Additionally, we would like to remind you that 1 January 2020 marked the effective date of the Council Implementing Regulation (EU) 2018/1912 which introduces the assumption that goods under intra-Community supply are dispatched or transported from one Member State to another Member State and the taxable person can use 0% VAT if in possession of certain documents listed therein. For more information in this respect see:

Call-off stock

Until recently, the VAT Directive contained no special rules for call-off stock (in Poland known as consignment stock). This led to situations where some countries, including Poland, adopted their own regulations in this respect, frequently discrepant, and other countries had no regulations in this area at all.

Quick fixes, and the amendment, implement solutions similar to those adopted by Poland throughout the EU. They provide as follows:

  • the supply of goods to call-off stock will be considered intra-Community supply in the state of dispatch and the supplier will not be obliged to register in the country of the consignment stock location (at the same time the supplier cannot have either a registered office or a permanent establishment for VAT in this country),
  • the acquisition of goods will be recognized as intra-Community acquisition (ICA) in the country of arrival of the goods.

To apply the above rules, it will be necessary to transfer the economic ownership of the goods (the right to dispose of the goods as their owner) within 12 months of their arrival at the warehouse operating under the call-off stock regime.

For Poland it is also important that:

  • within 14 days of placing the first goods in the warehouse, the entity which operates a consignment stock in Poland will be obliged to submit an electronic notification (using the required form) on operation of a warehouse used in the call-off stock arrangement, under the sanction of a fine.
  • the supplier, buyer and the entity operating the warehouse (if a third party) will also have additional record-keeping obligations.

What needs to be done?

In the context of the above changes, we recommend reviewing chain transactions with the aim of determining whether the amendment does not modify settlements, reviewing the applicable compliance rules and verifying counterparties in cross-border transactions.

3. MDR

Tax scheme information exchange

As regards MDR, the amendment is intended primarily to complete the implementation of the directive and to impose upon the Head of National Fiscal Administration (KAS) the obligation to forward to EU Member States, and to a limited extent also to the European Commission, the information on cross-border tax schemes. The information will be provided within a month from the end of the quarter in which the Head of KAS received it. The first submission of information received until 30 September 2020 should be made by 31 October 2020.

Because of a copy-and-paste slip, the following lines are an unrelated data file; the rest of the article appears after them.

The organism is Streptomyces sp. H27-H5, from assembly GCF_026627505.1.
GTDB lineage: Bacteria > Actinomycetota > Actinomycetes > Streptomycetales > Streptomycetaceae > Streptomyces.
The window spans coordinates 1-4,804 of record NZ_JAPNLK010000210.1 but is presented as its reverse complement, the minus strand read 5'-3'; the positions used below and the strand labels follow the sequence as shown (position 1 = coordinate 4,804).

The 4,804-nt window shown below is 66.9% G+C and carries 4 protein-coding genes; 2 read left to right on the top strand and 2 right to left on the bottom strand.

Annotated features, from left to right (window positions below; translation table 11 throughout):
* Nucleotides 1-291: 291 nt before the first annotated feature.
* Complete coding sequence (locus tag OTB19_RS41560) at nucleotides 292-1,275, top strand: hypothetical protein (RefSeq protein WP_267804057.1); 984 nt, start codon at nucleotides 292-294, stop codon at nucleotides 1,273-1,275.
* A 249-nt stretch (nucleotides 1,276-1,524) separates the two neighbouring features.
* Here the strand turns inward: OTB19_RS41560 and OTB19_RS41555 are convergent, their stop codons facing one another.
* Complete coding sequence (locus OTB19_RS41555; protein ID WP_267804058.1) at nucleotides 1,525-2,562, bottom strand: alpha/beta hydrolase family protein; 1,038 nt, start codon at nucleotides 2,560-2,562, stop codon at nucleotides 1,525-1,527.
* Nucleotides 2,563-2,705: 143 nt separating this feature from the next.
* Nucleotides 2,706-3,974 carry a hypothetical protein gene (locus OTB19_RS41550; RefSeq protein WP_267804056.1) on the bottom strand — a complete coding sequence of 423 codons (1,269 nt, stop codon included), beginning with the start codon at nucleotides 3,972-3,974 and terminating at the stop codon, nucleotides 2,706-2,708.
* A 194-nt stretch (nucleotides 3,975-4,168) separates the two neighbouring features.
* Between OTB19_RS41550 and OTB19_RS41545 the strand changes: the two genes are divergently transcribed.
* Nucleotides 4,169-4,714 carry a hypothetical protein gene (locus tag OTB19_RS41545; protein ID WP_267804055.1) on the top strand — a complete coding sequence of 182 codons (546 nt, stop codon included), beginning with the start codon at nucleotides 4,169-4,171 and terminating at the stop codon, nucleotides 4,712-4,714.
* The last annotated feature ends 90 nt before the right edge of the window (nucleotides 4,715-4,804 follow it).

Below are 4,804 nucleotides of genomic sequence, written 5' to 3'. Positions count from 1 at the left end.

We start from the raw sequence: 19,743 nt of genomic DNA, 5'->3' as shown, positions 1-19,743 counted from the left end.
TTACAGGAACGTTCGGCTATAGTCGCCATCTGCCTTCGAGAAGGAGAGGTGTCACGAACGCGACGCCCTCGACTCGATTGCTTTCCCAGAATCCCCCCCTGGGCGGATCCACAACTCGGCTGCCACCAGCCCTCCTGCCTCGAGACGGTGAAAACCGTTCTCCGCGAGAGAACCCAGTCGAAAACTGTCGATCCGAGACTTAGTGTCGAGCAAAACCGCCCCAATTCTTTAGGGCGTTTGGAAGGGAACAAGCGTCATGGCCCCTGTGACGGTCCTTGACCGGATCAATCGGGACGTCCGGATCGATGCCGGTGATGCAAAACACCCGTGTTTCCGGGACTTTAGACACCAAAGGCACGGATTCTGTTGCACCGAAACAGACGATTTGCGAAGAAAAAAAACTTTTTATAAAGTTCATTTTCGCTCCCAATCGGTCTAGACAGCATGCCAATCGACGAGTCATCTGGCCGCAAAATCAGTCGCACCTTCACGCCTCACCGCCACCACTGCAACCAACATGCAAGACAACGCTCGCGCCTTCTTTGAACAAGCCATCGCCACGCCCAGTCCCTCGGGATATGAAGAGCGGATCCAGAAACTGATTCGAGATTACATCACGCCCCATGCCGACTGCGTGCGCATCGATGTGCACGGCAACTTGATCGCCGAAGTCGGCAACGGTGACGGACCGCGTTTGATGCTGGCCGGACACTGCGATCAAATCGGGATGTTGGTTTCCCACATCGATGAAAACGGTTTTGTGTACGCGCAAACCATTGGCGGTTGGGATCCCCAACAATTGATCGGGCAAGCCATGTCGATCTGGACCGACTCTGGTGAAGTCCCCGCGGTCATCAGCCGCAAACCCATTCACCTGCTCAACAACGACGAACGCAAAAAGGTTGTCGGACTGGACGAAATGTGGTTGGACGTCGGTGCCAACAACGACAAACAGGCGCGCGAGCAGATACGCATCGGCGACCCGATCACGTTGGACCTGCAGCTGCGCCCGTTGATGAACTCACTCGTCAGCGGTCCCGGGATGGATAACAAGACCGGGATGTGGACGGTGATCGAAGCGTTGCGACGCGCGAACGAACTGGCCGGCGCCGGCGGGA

Repeated cross-border tax scheme reporting

It should be noted that, given the need to adapt the Polish tax scheme reporting to the EU tax scheme reporting, the Act also provides for new rules of informing about tax schemes. Intermediaries, beneficiaries and supporters will be obliged to repeatedly provide the Head of KAS with information about cross-border tax schemes if the first step was made in the period between 26 June 2018 and 30 June 2020.

Intermediaries should provide the information by 31 July 2020, beneficiaries – by 16 August 2020, and supporters – by 31 August 2020. At the same time, the regulations follow the same logic as regards the sequence of reporting by individual entities and validity of the obligation to provide information only if the previous entity in the sequence failed to do so. Additionally, unlike under the previous regulations, supporters are also obliged to report those schemes where the first step in implementation was made before 1 January 2019 (so far this obligation applied to intermediaries and beneficiaries only). It also seems that repeated reporting applies to MDR-3 submitted by beneficiaries. However, there is a positive change in this respect: MDR-3 can be submitted in accordance with the representation of the taxpayer and not all members of the management board, which was the case so far.

The above obligation applies to situations which so far have not been subject to the reporting obligation (e.g. tax havens not referred to in income tax laws in connection with a changed definition of the specific hallmark, or reporting by the supporter), but also to schemes reported earlier because their arrangement should be adapted to the EU reporting schema.

Implementation of the EU reporting schema will also necessitate invalidation of the existing TSNs, which will be made by operation of law, with no decision from the Head of KAS, and cross-border tax schemes will be assigned new numbers after their repeated reporting.

The amendment of the MDR regulations will take effect on 1 July 2020.

What needs to be done?

In connection with the obligation of repeated cross-border transaction reporting, we recommend reviewing cross-border schemes that have already been reported in terms of the need to report them again, and transactions which could potentially be subject to the obligation of reporting according to the new rules, made after 25 June 2018. The respective actions should be undertaken already now due to short terms provided for reporting by intermediaries, supporters and beneficiaries.

4. Summary

The amendment described above implements a number of complex solutions, and their interpretation under specific circumstances will be a challenge for taxpayers. Should you have any questions or doubts regarding the issues discussed here, we are ready to assist you.


Monika Poteraj Partner, Warsaw

T: +48 22 690 08 62
M: +48 669 486 444

Elżbieta Lis Partner, Katowice

T: +48 32 731 68 58
M: +48 664 948 038

Anna Hleb-Koszańska Senior manager, Warsaw

T: +48 22 690 08 88

Elżbieta Stawarczyk Tax Manager, Katowice

T: +48 32 731 68 83